Notably, incidents that take place at a Dealer service provider may need to be reported. IIROC's guidance is explicit that a Dealer's "information system" includes elements that may be supplied by third-party service providers, although to be reportable, the other elements of the definition of "cybersecurity incident" must be present.
WHEN AND WHAT ARE DEALERS TO REPORT TO IIROC?
Within three days of determining that a cybersecurity incident took place, a Dealer must, at a minimum report the following:
- A description of the cybersecurity incident
- The date the cybersecurity incident was discovered and the date or time period during which the cybersecurity incident occurred
- A preliminary assessment of the cybersecurity incident, including the risk of harm to any person or impact on a Dealer's operations
- A description of immediate incident response steps a Dealer has taken
- Contact information for an individual who can answer follow-up questions
- Any additional information the Dealer may have.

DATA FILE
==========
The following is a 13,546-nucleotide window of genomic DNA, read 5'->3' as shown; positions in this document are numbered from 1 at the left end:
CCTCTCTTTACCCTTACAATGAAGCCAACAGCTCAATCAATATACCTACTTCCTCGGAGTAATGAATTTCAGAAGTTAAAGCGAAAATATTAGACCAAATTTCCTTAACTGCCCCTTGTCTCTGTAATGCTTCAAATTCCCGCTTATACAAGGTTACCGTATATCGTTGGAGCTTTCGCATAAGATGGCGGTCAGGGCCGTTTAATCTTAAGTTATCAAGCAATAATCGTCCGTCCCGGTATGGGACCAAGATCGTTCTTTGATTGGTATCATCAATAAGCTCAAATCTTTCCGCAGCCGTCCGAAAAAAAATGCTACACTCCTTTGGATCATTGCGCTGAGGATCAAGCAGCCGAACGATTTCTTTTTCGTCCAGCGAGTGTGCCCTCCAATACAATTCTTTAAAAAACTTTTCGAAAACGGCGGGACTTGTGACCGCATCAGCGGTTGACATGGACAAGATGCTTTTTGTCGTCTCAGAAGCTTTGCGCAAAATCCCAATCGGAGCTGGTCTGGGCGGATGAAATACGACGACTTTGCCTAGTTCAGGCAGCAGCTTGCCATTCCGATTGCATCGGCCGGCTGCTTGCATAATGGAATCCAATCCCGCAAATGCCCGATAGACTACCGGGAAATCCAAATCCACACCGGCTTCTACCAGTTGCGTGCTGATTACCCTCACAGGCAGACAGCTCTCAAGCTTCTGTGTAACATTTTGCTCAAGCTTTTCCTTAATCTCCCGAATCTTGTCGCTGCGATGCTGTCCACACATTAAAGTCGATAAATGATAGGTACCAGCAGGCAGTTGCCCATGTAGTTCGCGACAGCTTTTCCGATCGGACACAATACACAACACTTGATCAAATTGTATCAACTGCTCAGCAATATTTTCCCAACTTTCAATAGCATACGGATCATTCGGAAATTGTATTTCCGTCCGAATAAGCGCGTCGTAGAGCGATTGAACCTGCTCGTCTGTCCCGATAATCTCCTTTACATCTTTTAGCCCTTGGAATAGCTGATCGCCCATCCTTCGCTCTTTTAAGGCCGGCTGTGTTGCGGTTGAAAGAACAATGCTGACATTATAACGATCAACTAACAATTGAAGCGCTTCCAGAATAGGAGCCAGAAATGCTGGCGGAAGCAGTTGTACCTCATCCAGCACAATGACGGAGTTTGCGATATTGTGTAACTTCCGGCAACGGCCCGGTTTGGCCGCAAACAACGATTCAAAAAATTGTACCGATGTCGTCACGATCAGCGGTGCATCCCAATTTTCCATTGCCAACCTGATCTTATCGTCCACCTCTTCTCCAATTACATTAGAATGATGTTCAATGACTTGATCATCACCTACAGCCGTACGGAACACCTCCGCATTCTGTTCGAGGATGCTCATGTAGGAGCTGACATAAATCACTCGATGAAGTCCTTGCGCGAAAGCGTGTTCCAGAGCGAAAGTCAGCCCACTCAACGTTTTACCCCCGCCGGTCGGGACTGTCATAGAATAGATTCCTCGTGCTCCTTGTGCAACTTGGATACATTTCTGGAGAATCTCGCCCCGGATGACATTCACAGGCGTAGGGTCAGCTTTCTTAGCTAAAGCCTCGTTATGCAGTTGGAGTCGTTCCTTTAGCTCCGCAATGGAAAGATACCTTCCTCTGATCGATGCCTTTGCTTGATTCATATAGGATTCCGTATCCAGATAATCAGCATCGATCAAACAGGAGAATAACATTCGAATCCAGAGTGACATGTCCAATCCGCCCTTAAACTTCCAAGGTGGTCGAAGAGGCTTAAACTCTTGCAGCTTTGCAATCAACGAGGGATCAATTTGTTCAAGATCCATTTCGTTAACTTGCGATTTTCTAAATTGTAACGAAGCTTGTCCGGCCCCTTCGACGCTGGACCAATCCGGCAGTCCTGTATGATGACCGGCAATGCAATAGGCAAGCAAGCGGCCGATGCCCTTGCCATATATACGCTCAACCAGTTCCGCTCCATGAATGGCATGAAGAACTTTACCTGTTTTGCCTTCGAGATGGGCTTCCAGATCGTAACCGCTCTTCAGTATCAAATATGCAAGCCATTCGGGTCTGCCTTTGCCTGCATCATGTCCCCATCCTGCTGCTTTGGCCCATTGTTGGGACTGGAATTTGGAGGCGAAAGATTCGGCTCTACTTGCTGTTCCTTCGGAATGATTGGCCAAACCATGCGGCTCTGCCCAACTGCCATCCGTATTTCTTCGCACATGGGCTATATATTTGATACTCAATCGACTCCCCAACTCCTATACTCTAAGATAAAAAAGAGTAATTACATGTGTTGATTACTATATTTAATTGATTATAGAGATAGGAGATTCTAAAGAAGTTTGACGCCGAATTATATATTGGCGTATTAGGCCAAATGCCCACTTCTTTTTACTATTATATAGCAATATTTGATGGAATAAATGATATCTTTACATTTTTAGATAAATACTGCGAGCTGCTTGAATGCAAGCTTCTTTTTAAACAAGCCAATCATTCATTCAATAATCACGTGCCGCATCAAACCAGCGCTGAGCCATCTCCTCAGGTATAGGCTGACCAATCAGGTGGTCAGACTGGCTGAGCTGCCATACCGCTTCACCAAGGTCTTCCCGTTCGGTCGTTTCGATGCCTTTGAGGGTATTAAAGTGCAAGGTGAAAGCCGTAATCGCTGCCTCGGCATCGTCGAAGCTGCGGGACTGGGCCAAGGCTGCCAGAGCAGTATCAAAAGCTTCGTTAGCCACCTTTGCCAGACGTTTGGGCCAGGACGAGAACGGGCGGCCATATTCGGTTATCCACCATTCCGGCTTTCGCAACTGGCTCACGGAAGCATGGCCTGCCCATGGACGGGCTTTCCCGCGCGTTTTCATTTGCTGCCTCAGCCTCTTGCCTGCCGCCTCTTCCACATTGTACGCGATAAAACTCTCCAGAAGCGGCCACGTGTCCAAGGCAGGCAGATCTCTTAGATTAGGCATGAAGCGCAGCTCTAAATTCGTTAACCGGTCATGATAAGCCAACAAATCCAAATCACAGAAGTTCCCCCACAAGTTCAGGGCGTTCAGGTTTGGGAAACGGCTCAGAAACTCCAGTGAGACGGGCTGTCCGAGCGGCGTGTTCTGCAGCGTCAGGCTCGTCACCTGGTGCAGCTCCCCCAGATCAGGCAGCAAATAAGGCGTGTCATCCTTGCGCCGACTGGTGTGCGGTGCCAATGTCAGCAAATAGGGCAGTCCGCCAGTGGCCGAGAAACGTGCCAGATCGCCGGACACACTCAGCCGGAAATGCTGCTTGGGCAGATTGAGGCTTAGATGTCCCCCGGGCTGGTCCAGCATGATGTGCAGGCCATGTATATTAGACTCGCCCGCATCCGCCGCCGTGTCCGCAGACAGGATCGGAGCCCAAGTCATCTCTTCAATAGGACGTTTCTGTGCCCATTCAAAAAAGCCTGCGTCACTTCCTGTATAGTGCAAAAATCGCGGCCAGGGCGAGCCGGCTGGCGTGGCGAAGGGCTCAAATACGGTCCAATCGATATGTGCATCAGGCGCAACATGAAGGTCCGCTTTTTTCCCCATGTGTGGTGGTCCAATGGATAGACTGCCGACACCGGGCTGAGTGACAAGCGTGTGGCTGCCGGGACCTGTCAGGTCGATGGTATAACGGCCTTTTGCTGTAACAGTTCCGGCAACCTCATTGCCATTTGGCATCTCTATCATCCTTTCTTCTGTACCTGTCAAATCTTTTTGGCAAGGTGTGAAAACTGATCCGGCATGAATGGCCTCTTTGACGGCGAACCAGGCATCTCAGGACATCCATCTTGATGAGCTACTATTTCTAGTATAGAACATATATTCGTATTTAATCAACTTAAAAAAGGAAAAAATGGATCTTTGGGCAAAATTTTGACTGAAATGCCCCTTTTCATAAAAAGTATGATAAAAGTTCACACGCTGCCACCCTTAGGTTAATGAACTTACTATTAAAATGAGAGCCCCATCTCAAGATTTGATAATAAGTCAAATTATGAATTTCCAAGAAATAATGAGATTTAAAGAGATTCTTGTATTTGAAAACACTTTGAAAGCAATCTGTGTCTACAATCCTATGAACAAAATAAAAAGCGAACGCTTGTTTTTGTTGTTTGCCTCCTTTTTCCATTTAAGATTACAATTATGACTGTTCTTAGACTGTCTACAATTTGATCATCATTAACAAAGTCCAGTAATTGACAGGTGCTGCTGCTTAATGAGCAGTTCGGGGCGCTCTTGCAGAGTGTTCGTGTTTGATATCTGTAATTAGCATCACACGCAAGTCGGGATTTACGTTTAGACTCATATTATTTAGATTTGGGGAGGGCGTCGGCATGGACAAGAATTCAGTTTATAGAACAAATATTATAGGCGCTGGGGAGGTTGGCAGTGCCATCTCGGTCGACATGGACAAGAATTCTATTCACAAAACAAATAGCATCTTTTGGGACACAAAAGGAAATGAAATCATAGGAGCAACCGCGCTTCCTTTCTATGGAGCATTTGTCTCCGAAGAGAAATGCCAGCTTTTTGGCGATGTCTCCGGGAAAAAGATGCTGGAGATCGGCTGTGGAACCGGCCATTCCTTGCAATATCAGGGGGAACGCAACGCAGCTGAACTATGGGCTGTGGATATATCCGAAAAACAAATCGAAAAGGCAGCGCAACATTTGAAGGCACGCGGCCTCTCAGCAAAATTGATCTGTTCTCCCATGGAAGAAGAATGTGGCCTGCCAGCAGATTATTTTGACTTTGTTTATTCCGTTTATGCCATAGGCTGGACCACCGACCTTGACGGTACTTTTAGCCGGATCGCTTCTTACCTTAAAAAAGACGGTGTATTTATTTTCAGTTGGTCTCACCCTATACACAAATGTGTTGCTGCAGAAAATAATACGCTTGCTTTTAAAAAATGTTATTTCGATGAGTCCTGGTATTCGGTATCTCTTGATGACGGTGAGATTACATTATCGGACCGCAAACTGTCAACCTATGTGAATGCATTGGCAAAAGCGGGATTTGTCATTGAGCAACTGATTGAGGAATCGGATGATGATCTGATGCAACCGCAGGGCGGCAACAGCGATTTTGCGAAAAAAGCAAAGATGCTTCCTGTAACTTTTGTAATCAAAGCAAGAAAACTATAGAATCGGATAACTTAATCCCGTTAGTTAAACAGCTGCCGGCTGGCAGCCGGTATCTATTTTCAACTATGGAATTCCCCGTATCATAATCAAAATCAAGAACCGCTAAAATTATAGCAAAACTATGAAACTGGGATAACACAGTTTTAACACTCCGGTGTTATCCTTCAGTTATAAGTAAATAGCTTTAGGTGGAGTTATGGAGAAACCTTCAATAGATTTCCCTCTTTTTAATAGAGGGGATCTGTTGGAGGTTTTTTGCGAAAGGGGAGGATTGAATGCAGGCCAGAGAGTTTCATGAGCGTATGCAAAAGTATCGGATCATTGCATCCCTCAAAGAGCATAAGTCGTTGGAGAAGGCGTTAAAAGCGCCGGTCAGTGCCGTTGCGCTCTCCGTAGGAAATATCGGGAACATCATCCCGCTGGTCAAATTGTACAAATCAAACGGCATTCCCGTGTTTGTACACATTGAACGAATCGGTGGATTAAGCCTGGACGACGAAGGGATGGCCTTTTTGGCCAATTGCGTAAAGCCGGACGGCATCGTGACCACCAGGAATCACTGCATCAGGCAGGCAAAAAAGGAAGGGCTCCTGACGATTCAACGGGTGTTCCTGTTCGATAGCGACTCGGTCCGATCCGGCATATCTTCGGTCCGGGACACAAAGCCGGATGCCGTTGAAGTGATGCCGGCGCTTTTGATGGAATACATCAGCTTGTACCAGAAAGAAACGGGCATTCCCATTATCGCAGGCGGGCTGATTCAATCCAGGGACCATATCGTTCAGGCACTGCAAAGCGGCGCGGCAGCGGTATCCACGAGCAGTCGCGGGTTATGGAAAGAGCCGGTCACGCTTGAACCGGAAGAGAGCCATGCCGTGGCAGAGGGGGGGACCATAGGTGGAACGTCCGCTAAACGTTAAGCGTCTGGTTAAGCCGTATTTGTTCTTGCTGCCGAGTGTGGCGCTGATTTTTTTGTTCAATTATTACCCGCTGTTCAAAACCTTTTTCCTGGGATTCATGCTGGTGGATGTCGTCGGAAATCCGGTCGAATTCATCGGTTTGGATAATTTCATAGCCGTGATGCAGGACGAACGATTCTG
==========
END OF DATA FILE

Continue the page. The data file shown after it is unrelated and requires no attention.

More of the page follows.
The preliminary assessment of the cybersecurity incident is not meant to reflect material insights regarding assessment or remediation measures undertaken. IIROC's guidance acknowledges that Dealers may not have a complete analysis after only three days. Dealers must submit the best information available at the time of reporting.
Within 30 days of discovering a cybersecurity incident, a more detailed report is required, which fully investigates the nature, extent, scope, impact and root cause of the incident. At minimum, the 30-day report must include:
- A description of the cybersecurity incident
- An assessment of the scope of the
cybersecurity incident, including the number of persons harmed and
the impact on the Dealer's operations, such as:
- The number of devices affected
- The number of business days that a Dealer's operations were impacted
- Estimated costs to address the cybersecurity incident, including whether the Dealer has cybersecurity insurance and the amount of the deductible
- What information on the Dealer's information system was affected and if it included client data.